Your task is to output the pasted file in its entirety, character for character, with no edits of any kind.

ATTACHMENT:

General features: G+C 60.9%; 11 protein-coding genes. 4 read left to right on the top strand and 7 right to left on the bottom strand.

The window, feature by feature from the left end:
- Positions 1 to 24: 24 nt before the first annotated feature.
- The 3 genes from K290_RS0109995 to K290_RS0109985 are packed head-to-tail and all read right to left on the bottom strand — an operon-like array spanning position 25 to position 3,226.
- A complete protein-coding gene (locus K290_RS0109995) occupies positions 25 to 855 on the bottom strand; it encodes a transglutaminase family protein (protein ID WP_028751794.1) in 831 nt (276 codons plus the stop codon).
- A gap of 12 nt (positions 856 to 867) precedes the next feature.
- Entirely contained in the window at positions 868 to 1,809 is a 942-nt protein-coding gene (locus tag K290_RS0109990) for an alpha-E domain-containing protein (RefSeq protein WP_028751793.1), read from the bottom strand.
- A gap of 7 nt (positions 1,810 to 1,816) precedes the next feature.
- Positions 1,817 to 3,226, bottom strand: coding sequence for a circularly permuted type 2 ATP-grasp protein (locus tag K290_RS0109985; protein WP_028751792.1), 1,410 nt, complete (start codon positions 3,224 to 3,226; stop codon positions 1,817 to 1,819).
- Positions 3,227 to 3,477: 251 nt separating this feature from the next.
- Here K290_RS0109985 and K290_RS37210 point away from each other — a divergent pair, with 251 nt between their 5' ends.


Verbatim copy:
General features: G+C 60.9%; 11 protein-coding genes. 4 read left to right on the top strand and 7 right to left on the bottom strand.

The window, feature by feature from the left end:
- Positions 1 to 24: 24 nt before the first annotated feature.
- The 3 genes from K290_RS0109995 to K290_RS0109985 are packed head-to-tail and all read right to left on the bottom strand — an operon-like array spanning position 25 to position 3,226.
- A complete protein-coding gene (locus K290_RS0109995) occupies positions 25 to 855 on the bottom strand; it encodes a transglutaminase family protein (protein ID WP_028751794.1) in 831 nt (276 codons plus the stop codon).
- A gap of 12 nt (positions 856 to 867) precedes the next feature.
- Entirely contained in the window at positions 868 to 1,809 is a 942-nt protein-coding gene (locus tag K290_RS0109990) for an alpha-E domain-containing protein (RefSeq protein WP_028751793.1), read from the bottom strand.
- A gap of 7 nt (positions 1,810 to 1,816) precedes the next feature.
- Positions 1,817 to 3,226, bottom strand: coding sequence for a circularly permuted type 2 ATP-grasp protein (locus tag K290_RS0109985; protein WP_028751792.1), 1,410 nt, complete (start codon positions 3,224 to 3,226; stop codon positions 1,817 to 1,819).
- Positions 3,227 to 3,477: 251 nt separating this feature from the next.
- Here K290_RS0109985 and K290_RS37210 point away from each other — a divergent pair, with 251 nt between their 5' ends.